Researchers observe formation of a magnetar 6.5 billion light years away

Researchers observe formation of a magnetar 6.5 billion light years away
Researchers used X-ray images like this one to identify the formation of a magnetar. Different colors represent different levels of X-ray energy detected by the Chandra X-Ray Observatory. Credit: Chandra X-Ray Observatory

A University of Arkansas researcher is part of a team of astronomers who have identified an outburst of X-ray emission from a galaxy approximately 6.5 billion light years away, which is consistent with the merger of two neutron stars to form a magnetar—a large neutron star with an extremely powerful magnetic field. Based on this observation, the researchers were able to calculate that mergers like this happen roughly 20 times per year in each region of a billion light years cubed.

The research team, which includes Bret Lehmer, assistant professor of physics at the University of Arkansas, analyzed data from the Chandra X-ray Observatory, NASA's flagship X-ray telescope.

The Chandra Deep Field-South survey includes more than 100 X-ray observations of a single area of the sky over a period of more than 16 years to collect information about galaxies throughout the universe. Lehmer, who has worked with the observatory for 15 years, collaborated with colleagues in China, Chile and the Netherlands, and at Pennsylvania State University and the University of Nevada. The study was published in Nature.

A neutron star is a small, very dense star, averaging around 12 miles in diameter. Neutron are formed by the collapse of a star massive enough to produce a supernova, but not massive enough to become a black hole. When two neutron stars merge to become a magnetar, the resulting magnetic field is 10 trillion times stronger than a kitchen magnet.

"Neutron stars are mysterious because the matter in them is so extremely dense and unlike anything reproduceable in a laboratory," Lehmer explained. "We do not yet have a good understanding of the physical state of the matter in neutron stars. Mergers involving neutron stars produce lots of unique data that gives us clues about the nature of neutron stars themselves and what happens when they collide."

Researchers observe formation of a magnetar 6.5 billion light years away
A bright burst of X-rays discovered by NASA’s Chandra X-ray Observatory likely signals the merger of two neutron stars— dense stellar objects packed mainly with neutrons. The source of the X-rays, dubbed XT2, is located in the Chandra Deep Field South (CDF-S), a small patch of sky in the Fornax constellation. The wider field of view shows an optical image from the Hubble Space Telescope of a portion of the CDF-S field, while the inset shows a Chandra image focusing only on XT2. Credit: X-ray: NASA/CXC/Univ. of Science and Technology of China/Y. Xue et al.; Optical: NASA/STScI

A previous discovery of two neutron stars merging, which used gravitational waves and gamma rays to make the observation, gave astronomers new insight into these objects. The research team used this new information to look for patterns in Chandra Observatory's X-ray data that were consistent with what they learned about merging neutron stars.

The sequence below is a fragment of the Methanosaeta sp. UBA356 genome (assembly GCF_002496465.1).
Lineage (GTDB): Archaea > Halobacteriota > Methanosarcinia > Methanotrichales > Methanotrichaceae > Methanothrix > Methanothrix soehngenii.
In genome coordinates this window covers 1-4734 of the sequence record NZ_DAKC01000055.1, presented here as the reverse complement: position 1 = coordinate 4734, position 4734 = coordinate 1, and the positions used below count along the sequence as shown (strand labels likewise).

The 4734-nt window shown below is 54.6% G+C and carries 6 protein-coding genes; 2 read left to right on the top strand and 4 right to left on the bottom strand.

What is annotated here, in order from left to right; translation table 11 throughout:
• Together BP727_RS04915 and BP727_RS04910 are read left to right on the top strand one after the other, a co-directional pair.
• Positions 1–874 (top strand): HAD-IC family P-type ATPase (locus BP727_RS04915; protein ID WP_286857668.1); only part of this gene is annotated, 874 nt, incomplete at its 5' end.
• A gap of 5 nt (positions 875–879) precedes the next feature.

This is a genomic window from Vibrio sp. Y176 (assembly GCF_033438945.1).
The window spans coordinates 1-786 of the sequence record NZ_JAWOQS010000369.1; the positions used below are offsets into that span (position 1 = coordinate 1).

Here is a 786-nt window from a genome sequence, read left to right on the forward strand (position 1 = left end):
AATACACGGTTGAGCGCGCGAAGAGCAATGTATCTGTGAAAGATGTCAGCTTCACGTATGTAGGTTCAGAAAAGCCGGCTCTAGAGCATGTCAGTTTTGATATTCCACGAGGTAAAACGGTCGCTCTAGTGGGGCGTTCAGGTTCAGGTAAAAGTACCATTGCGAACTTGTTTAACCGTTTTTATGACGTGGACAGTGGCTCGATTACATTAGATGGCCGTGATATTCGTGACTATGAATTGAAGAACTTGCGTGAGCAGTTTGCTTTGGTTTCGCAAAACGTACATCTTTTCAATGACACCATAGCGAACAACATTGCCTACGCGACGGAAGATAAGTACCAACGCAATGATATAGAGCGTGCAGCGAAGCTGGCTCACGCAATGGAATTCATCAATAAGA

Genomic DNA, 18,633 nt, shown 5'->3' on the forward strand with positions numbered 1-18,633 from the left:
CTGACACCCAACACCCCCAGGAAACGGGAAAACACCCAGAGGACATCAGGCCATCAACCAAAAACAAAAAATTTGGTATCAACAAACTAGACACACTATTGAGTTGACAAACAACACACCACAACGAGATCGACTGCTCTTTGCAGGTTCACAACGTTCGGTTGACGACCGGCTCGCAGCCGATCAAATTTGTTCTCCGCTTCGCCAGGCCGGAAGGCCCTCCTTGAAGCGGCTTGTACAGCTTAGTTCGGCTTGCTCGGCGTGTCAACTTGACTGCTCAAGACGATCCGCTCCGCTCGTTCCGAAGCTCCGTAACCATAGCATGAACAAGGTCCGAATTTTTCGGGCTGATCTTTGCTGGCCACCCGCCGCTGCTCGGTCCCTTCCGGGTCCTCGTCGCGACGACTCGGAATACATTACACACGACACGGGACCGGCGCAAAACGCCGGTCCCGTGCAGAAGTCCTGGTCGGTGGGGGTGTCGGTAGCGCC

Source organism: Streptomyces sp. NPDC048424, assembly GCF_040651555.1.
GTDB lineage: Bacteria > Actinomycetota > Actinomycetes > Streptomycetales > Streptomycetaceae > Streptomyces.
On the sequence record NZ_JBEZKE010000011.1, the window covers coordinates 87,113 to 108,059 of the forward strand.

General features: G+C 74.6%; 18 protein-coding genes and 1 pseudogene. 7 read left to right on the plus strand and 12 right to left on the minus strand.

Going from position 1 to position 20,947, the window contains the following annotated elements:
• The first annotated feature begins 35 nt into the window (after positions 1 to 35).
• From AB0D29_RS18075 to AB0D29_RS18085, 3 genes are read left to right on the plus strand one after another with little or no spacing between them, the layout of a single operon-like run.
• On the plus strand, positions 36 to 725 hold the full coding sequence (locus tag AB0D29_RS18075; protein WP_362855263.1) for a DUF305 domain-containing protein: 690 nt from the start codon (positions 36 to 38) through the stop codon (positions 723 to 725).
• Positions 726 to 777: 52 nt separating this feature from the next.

The researchers found an outburst of X-rays in the data from the Chandra Deep Field-South survey. After ruling out other possible sources of the X-rays, they determined the signals came from the process of two forming a magnetar.

"A key piece of evidence is how the signal changed over time," said Lehmer. "It had a bright phase that plateaued and then dropped off in a very specific way. That is exactly what you'd expect from a magnetar that is rapidly losing its magnetic field through radiation."

Similar calculations about the rate of star mergers have been made based on the mergers detected by and , strengthening the case for using X-ray data to find such exotic events in the universe.


Explore further

Gravitational wave event likely signaled creation of a black hole

More information: Y. Q. Xue et al, A magnetar-powered X-ray transient as the aftermath of a binary neutron-star merger, Nature (2019). DOI: 10.1038/s41586-019-1079-5
Journal information: Nature

Citation: Researchers observe formation of a magnetar 6.5 billion light years away (2019, April 11) retrieved 18 June 2019 from https://phys.org/news/2019-04-formation-magnetar-billion-years.html
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Apr 11, 2019
Surely it was two colliding plasmoids! :)

Apr 11, 2019
No gravitational waves?

Apr 12, 2019
What happens when two magnetars merge?
Admitted, it must be rare, but maybe not impossible.

Apr 12, 2019
How would a 'magnetar rapidly lose its magnetic field through radiation."? Magnetic fields are way outside my area.

Also, don't some magnetars form by direct core collapse? I read that (some?) neutron stars have an iron shell floating on their surface. Is this accurate?

Does this have anything to do with plasmoids? :o)

Apr 12, 2019
Does this have anything to do with plasmoids? :o)


Not in the real world!

Apr 12, 2019
No gravitational waves?


This event was in March 2015. LIGO was upgraded, and made its first detection, in September 2015.

Apr 13, 2019
How would a 'magnetar rapidly lose its magnetic field through radiation."? Magnetic fields are way outside my area.


The magnetic force carrier is photons; the detected x-rays were high-energy photons "radiating away" some of the magnetar's magnetic field.

Apr 13, 2019
How do they know there are no shorter ranged alpha and beta rays as well?

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